Mark Harrison, Wednesday, January 15, 2014

Democracy often seems bureaucratic with high ‘transaction costs’, while autocracies seem to get things done at lower cost. This column discusses historical research that refutes this. It finds empirical support from Soviet archives for a political security/usability tradeoff. Regimes that are secure from public scrutiny tend to be more costly to operate.

Steven Medema, Wednesday, September 18, 2013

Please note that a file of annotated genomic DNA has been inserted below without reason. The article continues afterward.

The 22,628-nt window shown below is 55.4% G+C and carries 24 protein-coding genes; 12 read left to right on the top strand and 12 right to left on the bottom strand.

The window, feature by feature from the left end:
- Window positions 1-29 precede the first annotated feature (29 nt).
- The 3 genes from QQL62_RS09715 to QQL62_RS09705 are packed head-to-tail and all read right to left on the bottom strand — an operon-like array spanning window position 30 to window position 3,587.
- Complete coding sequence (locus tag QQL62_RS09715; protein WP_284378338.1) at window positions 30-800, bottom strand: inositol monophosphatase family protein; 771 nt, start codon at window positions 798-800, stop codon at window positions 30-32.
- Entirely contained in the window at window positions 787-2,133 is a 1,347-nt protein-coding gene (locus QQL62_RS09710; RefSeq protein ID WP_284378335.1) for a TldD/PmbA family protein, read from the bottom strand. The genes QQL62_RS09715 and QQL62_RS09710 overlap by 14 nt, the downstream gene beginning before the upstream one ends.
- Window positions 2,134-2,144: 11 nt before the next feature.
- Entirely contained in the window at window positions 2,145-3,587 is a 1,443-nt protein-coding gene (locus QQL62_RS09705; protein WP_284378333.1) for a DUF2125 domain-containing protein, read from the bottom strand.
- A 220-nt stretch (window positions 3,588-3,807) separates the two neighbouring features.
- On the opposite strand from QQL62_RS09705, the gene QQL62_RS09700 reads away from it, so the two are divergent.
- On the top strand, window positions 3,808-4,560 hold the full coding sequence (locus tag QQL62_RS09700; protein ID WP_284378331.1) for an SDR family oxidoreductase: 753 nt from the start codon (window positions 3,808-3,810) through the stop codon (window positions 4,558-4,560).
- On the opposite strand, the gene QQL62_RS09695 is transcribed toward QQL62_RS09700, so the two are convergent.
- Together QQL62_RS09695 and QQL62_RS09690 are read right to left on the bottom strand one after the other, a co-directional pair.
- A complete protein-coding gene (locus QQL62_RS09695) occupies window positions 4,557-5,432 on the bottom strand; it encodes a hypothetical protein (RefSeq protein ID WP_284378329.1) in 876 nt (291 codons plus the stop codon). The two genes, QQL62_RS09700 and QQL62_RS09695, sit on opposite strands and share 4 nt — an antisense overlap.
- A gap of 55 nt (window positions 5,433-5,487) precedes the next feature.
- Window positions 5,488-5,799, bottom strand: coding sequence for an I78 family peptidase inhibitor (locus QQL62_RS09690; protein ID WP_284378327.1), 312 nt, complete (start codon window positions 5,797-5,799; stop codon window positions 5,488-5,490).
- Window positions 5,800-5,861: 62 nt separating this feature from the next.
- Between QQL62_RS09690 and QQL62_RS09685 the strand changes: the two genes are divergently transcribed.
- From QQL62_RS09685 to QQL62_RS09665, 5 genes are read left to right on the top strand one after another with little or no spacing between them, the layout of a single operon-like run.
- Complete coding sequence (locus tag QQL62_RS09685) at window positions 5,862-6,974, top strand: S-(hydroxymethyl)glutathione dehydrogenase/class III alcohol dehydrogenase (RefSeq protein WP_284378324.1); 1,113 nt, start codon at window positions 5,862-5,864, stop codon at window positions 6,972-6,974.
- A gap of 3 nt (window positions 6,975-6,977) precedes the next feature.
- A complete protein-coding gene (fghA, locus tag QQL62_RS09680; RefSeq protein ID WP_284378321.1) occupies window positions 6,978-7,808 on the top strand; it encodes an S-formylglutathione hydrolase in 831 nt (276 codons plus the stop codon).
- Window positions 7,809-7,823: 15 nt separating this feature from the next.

Ronald Coase’s contributions to economics were much broader than most economists recognise. His work was characterised by a rejection of ‘blackboard economics’ in favour of detailed case studies and a comparative analysis of real-world institutions. This column argues that the ‘Coase theorem’ as commonly understood is in fact antithetical to Coase’s approach to economics.

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